When the leader is out of sight from their team does distance make the heart fonder or the does the team wander?
Over recent decades organisations are becoming more willing to set up and utilise virtual teams. While this brings many advantages for the organisation and individual employees it also presents significant challenges for leaders trying to organise and inspire their teams from afar.
Comments we often hear from leaders of virtual teams include:
“How do I know my team are doing what I asked them? Are they even working?”
“Can I trust them? Do they trust me?”
“I don’t know what’s going on!”
“At times I worry that I am micro-managing and at others whether I am doing enough?”
“How do I help a team to work together effectively and harmoniously when they have only ever met once or twice?”
Leading Virtual Teams
While many principles of effective leadership apply to both traditional face-to-face teams and virtual teams, the challenges of working within a geographically dispersed team can often require leaders to take their people management skills to a higher level. To effectively lead virtual teams, leaders need to focus on five key areas:
- Building a positive virtual team culture
- Developing our leadership credibility in a virtual environment
- Communicating within a virtual team
- Managing the tough stuff virtually (performance management etc)
- Understanding individual’s needs within our virtual teams
When communicating in a virtual team there is the tendency to rely one-way, sterile mediums of communication such as email. Emails are usually task oriented, and contain no social conversation which is so critical for building relationships.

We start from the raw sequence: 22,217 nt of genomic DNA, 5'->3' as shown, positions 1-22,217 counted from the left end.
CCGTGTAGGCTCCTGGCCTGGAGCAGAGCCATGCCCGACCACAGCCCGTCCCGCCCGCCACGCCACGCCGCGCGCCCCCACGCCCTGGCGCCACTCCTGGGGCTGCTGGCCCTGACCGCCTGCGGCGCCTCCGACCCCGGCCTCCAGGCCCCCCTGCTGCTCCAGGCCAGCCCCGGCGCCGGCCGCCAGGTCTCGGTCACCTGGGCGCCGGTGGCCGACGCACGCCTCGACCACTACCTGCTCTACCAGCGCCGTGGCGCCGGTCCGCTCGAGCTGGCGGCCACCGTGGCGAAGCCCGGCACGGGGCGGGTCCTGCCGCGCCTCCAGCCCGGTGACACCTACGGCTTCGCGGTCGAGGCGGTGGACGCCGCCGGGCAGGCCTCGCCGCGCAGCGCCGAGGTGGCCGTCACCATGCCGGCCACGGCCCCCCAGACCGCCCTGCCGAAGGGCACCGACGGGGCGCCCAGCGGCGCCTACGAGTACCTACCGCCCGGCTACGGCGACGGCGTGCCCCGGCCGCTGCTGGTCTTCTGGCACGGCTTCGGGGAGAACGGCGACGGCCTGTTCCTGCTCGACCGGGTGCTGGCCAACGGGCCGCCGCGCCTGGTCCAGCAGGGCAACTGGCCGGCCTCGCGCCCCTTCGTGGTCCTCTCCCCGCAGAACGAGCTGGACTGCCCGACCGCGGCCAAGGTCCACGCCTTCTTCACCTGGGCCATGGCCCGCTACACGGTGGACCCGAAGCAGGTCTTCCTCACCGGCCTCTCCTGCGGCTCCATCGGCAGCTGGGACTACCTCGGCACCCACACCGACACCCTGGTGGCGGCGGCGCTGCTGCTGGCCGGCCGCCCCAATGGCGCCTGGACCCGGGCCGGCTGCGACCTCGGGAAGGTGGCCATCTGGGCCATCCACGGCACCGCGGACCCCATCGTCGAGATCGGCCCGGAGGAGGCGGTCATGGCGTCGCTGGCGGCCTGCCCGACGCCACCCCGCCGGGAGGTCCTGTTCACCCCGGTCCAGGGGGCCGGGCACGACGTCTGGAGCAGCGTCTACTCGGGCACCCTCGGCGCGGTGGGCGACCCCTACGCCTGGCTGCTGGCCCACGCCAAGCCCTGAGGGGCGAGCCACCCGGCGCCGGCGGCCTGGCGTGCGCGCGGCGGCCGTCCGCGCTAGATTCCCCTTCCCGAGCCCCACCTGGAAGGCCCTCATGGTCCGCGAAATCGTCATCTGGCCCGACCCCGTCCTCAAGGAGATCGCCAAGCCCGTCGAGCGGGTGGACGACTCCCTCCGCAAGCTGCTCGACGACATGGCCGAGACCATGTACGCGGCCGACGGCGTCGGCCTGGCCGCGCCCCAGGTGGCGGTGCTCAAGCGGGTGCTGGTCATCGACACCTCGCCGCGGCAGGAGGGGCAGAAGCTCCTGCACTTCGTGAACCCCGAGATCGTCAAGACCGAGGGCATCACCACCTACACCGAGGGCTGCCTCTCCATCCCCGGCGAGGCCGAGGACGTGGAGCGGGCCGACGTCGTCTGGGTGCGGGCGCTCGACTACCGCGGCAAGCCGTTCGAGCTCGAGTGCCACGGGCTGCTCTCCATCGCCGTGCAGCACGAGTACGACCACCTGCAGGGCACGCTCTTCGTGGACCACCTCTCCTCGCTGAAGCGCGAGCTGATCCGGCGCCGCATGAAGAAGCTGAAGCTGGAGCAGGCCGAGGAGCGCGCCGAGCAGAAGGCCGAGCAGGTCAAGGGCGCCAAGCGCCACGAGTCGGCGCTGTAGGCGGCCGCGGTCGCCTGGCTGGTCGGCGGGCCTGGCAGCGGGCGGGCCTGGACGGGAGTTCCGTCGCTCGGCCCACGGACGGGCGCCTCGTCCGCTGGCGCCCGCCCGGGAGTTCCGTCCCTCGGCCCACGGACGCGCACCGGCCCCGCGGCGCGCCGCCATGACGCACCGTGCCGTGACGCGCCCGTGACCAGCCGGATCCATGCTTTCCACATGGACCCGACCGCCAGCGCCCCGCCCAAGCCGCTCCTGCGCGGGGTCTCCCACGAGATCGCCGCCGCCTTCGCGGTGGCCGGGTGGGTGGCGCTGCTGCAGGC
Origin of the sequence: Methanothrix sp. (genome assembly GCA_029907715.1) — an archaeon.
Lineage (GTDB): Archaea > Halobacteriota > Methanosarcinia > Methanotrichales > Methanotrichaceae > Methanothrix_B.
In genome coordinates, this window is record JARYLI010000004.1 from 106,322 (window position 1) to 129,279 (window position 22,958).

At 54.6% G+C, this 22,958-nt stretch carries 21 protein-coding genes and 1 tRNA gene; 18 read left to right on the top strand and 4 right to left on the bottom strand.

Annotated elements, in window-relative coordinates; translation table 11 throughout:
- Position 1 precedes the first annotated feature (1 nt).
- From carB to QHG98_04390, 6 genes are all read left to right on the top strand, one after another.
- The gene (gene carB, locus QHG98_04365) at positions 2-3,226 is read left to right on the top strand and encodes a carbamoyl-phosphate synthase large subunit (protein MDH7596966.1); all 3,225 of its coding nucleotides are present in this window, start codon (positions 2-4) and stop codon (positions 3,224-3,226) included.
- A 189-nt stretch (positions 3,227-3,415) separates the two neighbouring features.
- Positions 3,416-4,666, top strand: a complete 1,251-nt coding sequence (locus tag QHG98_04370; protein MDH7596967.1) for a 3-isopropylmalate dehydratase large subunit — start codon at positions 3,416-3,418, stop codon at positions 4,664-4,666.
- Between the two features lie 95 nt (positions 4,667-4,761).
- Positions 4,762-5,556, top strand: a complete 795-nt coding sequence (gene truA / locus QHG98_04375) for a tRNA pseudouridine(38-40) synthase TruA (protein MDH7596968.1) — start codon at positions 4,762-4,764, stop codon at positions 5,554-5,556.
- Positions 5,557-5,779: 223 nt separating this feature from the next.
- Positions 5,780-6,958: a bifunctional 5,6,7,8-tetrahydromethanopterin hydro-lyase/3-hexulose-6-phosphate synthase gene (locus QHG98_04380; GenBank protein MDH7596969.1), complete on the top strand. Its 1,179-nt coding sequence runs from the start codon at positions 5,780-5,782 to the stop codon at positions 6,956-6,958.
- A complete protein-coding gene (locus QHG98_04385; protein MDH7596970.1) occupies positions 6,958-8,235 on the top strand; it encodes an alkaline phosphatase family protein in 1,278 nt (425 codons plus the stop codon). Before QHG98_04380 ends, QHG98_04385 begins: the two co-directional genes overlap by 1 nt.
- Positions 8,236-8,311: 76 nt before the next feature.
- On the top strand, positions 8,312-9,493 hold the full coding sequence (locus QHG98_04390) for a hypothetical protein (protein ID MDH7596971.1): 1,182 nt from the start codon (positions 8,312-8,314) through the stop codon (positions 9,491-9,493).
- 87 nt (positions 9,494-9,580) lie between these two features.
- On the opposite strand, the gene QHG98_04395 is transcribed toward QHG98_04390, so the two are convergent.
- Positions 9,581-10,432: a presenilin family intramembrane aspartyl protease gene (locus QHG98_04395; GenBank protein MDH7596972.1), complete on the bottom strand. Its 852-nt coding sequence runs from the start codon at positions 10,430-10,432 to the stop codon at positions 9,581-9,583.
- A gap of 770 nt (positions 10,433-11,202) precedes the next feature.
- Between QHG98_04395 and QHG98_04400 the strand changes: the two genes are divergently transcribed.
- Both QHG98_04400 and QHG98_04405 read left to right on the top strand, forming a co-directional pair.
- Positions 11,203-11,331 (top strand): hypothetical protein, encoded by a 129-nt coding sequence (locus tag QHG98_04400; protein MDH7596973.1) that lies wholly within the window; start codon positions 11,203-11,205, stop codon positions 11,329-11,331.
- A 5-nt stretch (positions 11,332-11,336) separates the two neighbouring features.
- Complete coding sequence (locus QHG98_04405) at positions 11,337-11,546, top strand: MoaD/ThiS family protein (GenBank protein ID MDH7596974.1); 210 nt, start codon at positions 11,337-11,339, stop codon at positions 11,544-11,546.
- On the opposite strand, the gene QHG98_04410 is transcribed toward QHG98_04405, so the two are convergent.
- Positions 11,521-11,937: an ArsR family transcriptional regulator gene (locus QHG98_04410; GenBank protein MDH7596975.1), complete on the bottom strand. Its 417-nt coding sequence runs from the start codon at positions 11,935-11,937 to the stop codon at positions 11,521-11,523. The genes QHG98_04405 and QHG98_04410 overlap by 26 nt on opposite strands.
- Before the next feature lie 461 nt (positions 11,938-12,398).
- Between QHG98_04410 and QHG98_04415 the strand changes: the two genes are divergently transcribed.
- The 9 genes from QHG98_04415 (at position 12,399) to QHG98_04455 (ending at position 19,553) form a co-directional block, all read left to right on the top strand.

The leader of a virtual team has to find or create a shared context that enables team members to see that they are similar in some important aspects to others in their team.
Creating a Shared Context
- Involve the team when setting a shared culture
- Focus more on the things you share than those you don’t
- Have clear specific, measurable goals, but also have broader, purpose driven goals
- The perceived distance barrier can make it harder for leaders to manage poor performance or behaviour
- Expectations need to be communicated frequently, and followed through on
- To sustain norms a self-regulating culture is required where the team members have the permission and the responsibility to manage team behaviour
- This can be done through ‘non-negotiable behaviours’ - Rather than imposing a set of your own expectations ask your virtual team to contribute towards coming up with a list of behavioural expectations that they would like to adhere to.
A final hint for leaders of virtual teams is to regularly touch base with team members about their workload and priorities. To avoid micro-managing staff balance your discussions about specific tasks with a conversation about the broader areas of responsibility within their role. These are sometimes referred to as Key Result Areas (KRA’s). Be clear on what you believe to be the focus and output of their job and ask them to be just as clear with you.
Remember – not everyone likes to communicate in the same way. Take some time out to ask each team member how they prefer to communicate, what times are best for them, and what they need to know to do their job.
Check out a free download of Virtual Team Hints and Tips.